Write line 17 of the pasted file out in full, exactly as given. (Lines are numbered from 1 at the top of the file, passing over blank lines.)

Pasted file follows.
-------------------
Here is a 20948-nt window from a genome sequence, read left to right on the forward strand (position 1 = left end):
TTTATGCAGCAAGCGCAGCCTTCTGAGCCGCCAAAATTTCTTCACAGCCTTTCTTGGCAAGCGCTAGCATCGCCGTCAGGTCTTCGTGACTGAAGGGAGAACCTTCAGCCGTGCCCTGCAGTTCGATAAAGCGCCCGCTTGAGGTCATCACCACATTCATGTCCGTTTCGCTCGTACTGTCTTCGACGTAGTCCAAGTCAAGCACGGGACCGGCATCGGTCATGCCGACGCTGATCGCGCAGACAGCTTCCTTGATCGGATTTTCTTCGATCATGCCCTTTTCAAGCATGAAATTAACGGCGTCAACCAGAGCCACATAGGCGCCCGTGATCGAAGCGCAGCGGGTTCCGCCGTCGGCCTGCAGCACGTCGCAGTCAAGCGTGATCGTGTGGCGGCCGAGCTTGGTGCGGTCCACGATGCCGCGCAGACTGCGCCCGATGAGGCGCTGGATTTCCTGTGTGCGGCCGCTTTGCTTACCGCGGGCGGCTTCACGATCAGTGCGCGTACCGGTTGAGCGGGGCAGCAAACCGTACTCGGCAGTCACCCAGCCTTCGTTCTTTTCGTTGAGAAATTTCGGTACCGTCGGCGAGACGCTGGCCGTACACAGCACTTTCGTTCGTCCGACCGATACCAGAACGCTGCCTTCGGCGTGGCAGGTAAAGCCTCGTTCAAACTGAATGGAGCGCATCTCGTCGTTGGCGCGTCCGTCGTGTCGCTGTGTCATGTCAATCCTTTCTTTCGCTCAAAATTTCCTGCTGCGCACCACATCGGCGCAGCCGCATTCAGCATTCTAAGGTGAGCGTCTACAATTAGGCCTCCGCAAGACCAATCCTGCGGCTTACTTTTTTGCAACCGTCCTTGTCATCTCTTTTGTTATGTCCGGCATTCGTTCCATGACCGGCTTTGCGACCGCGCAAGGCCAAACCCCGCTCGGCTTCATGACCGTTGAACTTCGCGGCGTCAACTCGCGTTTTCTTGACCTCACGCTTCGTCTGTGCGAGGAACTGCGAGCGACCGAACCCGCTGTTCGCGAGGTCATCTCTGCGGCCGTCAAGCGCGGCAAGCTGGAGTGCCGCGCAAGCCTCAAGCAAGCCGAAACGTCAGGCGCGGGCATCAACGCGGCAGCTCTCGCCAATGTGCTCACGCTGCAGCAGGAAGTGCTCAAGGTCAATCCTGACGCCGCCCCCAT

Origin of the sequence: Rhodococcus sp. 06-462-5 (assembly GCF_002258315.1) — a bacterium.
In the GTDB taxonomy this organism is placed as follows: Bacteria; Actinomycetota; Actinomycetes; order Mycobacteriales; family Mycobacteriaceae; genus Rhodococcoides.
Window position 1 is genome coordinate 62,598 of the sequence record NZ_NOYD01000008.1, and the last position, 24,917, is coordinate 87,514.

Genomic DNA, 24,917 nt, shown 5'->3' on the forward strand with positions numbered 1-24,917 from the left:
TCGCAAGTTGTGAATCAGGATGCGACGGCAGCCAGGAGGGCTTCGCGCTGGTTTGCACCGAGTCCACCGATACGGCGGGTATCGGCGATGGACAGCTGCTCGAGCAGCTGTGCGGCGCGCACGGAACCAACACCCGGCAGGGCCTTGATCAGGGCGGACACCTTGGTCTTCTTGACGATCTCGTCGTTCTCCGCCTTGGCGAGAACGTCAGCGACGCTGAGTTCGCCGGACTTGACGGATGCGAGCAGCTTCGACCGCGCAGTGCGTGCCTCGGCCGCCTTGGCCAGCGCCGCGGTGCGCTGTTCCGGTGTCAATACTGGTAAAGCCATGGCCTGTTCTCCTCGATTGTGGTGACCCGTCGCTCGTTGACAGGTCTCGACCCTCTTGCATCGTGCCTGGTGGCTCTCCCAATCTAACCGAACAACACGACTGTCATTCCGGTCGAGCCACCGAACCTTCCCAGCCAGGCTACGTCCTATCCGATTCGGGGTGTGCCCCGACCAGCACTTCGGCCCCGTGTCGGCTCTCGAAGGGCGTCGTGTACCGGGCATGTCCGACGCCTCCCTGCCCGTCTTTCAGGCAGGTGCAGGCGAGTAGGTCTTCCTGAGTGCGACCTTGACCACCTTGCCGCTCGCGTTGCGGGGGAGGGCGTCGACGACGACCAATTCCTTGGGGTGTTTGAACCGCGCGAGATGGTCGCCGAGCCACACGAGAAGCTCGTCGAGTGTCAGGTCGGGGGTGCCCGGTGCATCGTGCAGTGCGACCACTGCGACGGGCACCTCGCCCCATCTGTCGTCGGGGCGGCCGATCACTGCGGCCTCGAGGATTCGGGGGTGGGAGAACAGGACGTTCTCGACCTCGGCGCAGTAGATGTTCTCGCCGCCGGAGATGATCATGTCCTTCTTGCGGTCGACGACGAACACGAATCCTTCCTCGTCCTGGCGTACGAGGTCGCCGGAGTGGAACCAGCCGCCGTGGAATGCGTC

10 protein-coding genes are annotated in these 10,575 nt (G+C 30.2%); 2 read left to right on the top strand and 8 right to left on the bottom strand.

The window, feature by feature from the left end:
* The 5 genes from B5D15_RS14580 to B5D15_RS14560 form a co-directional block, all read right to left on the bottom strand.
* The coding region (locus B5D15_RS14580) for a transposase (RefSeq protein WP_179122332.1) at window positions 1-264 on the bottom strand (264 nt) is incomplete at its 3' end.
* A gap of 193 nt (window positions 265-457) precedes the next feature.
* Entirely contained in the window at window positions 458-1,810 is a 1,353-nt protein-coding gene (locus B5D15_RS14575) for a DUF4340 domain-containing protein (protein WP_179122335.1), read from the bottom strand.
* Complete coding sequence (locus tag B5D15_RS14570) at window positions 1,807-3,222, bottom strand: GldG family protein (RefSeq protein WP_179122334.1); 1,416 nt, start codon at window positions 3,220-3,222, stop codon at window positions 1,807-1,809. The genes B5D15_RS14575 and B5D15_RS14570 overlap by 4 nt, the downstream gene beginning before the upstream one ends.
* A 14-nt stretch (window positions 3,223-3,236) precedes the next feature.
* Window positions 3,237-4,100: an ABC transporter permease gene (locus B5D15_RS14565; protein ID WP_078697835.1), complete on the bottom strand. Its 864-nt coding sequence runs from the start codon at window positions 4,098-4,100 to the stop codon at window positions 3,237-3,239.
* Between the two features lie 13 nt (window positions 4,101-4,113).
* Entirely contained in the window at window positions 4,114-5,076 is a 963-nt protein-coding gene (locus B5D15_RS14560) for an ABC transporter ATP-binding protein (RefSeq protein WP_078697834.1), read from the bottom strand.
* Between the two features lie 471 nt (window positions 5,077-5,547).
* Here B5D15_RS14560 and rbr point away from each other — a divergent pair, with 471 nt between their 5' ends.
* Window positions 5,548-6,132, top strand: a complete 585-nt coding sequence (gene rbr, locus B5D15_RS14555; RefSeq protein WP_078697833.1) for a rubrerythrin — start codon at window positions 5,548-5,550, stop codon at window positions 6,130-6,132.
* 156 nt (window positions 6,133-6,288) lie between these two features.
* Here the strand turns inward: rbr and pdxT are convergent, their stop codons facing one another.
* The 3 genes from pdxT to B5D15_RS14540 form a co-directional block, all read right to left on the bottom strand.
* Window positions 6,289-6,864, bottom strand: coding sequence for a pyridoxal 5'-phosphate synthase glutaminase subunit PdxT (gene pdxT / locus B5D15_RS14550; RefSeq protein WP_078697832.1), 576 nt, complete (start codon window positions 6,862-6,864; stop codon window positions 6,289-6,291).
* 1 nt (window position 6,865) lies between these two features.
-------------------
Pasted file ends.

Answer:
* Between the two features lie 13 nt (window positions 4,101-4,113).